The classic journal article is only readable by domain experts.
Journal articles are currently written for domain experts. While novel concepts or terms are usually explained, there is the assumption of a vast array of background knowledge and jargon is the rule, not the exception. While this leads to quick reading for domain experts, it can make for a difficult slog for everyone else.
Why is this a problem? For one thing, it prevents interdisciplinary collaboration. Researchers will not make a habit of reading outside their field if it takes hours of painstaking, self-directed work to comprehend a single article. It also discourages public engagement. While science writers do admirable work boiling hard concepts down to their comprehensible cores, many non-scientists want to actually read the articles, and get discouraged when they can’t.
While opaque scientific writing exists in every format, technologies present new options to translate and teach. Jargon could be linked to a glossary or other reference material. You could be given a plain english explanation of a term when your mouse hovers over it. Perhaps each article could have multiple versions - for domain experts, other scientists, and for laypeople.
Of course, the ability to write accessibly is a skill not everyone has. Luckily, any given paper would mostly use terminology already introduced in previous papers. If researchers could easily credit the teaching and popularization work done by others, they could acknowledge the value of those contributions while at the same time making their own work accessible.
The classic journal article has no universally-agreed upon standards.
Academic publishing, historically, has been a distributed system. Currently, the top three publishers still account for less than half (42%) of all published articles (McGuigan and Russell, 2008). While certain format and content conventions are shared among publishers, generally speaking it’s difficult to propagate new standards, and even harder to enforce them. Not only do standards vary, they are frequently hidden, with most of the review and editing process taking place behind closed doors.
There are benefits to decentralization, but the drawbacks are clear. Widespread adoption of new standards, such as Simmons et al’s 21 Word Solution or open science practices, depends on the hard work and high status of those advocating for them. How can the article format be changed to better accommodate changing standards, while still retaining individual publishers’ autonomy?
One option might be to create a new section of each journal article, a free-form field where users could record whether an article met this or that standard. Researchers could then independently decide what standards they wanted to pay attention to. While this sounds messy, if properly implemented this feature could be used very much like a search filter, yet would not require the creation or maintenance of a centralized database.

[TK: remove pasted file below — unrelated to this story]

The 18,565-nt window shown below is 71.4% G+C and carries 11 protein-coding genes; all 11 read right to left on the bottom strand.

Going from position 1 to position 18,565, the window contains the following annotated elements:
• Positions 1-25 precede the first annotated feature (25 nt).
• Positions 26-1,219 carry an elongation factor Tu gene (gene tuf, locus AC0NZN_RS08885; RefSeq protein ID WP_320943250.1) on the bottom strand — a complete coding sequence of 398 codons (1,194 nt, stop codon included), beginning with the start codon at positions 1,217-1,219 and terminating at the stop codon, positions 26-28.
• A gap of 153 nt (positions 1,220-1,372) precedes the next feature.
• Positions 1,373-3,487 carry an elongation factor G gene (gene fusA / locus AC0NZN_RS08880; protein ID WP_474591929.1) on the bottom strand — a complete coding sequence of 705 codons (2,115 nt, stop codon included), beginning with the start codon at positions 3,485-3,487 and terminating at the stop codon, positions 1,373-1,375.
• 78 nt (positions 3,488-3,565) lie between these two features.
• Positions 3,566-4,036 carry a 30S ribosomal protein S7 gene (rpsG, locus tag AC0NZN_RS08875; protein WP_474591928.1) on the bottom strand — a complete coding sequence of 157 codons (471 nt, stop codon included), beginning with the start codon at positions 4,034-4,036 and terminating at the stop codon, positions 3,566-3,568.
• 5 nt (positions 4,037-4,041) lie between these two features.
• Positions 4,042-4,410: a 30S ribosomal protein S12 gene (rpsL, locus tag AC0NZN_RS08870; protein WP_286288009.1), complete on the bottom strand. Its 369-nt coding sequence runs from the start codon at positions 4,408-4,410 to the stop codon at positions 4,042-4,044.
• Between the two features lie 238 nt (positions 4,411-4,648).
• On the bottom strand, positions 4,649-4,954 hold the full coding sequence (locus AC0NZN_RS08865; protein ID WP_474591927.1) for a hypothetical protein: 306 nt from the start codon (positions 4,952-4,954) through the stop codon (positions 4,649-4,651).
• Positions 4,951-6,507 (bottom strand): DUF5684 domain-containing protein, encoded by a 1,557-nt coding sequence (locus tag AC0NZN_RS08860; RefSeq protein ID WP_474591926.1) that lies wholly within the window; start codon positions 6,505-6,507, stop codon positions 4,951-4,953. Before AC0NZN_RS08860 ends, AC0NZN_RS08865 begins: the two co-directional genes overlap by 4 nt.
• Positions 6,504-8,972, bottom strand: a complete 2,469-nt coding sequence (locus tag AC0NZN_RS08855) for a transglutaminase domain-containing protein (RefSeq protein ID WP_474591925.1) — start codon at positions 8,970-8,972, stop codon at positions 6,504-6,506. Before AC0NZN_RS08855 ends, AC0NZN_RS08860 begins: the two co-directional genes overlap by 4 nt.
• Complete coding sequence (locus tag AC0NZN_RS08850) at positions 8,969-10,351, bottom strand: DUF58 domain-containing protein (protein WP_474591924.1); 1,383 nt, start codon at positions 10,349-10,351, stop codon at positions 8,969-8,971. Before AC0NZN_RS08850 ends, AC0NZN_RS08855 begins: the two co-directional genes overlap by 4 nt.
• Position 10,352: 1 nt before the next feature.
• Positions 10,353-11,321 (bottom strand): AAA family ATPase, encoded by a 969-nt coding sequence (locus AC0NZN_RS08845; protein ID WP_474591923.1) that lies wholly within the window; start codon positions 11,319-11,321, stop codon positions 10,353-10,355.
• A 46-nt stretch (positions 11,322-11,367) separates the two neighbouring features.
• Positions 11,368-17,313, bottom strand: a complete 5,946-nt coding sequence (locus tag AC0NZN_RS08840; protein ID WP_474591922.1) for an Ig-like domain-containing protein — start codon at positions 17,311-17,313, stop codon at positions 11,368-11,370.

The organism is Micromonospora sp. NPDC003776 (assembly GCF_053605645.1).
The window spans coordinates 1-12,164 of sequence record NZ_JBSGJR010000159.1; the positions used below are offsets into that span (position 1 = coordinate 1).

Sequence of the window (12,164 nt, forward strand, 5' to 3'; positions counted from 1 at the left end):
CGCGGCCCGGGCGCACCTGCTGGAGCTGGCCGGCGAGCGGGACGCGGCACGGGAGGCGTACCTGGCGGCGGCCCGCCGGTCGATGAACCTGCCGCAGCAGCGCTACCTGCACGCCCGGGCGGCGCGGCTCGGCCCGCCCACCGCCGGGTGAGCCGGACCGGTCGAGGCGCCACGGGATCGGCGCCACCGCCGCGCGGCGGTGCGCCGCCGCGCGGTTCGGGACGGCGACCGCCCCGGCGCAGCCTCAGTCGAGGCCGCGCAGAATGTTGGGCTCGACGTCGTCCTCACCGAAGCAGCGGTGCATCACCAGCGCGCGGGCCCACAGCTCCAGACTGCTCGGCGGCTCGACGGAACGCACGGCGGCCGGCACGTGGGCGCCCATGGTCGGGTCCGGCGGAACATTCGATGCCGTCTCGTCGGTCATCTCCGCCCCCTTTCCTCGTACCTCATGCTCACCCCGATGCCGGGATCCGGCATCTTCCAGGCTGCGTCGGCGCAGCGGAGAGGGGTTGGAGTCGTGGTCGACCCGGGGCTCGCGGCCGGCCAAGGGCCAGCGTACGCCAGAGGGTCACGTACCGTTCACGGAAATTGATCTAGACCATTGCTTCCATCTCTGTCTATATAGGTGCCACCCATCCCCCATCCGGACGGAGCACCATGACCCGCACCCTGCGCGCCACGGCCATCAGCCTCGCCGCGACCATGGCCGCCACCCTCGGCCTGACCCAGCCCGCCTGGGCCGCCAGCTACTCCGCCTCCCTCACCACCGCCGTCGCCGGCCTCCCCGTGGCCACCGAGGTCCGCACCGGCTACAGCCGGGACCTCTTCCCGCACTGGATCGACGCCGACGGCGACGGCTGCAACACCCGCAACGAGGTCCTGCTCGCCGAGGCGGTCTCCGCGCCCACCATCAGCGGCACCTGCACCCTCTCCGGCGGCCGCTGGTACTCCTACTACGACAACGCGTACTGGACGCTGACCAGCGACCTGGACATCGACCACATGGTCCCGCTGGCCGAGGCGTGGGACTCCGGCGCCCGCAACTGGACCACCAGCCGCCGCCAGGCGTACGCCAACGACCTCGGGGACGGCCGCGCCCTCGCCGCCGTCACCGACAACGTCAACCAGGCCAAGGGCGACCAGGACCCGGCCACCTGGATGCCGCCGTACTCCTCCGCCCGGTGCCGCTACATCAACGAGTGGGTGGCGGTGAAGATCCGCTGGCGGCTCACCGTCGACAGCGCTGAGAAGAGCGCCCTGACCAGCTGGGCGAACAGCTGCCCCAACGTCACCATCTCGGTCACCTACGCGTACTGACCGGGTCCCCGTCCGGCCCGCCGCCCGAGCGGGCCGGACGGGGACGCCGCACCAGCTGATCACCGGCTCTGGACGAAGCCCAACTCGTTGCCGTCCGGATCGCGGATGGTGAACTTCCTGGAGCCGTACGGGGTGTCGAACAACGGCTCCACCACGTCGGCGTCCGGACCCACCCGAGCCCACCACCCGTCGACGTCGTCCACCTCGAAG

A different approach is already being embraced: an effort to make the standards that currently exist more transparent by bringing peer review out into the open. Open peer review allows readers to view an article’s pre-publication history, including the authorship and content of peer reviews, while public peer review allows the public to participate in the review process. However, these methods have yet to be generally adopted.
It’s clear that journal articles are already changing. But they may not be changing fast enough. It may be better to forgo the trappings of the journal article entirely, and seek a new system that more naturally encourages collaboration, curation, and the efficient use of the incredible resources at our disposal. With journal articles commonly costing more than $30 each, some might jump at the chance to leave them behind.
Of course, it’s easy to play “what if” and imagine alternatives; it’s far harder to actually implement them. And not all innovations are improvements. But with over a billion dollars spent on research each day in the United States, with over 25,000 journals in existence, and over a million articles published each year, surely there is room to experiment.
Budd, J.M., Coble, Z.C. and Anderson, K.M. (2011) Retracted Publications in Biomedicine: Cause for Concern.
Wright, K. and McDaid, C. (2011). Reporting of article retractions in bibliographic databases and online journals. J Med Libr Assoc. 2011 April; 99(2): 164–167.
McGuigan, G.S. and Russell, R.D. (2008). The Business of Academic Publishing: A Strategic Analysis of the Academic Journal Publishing Industry and its Impact on the Future of Scholarly Publishing. Electronic Journal of Academic and Special Librarianship. Winter 2008; 9(3).
Simmons, J.P., Nelson, L.D. and Simonsohn, U.A. (2012) A 21 Word Solution.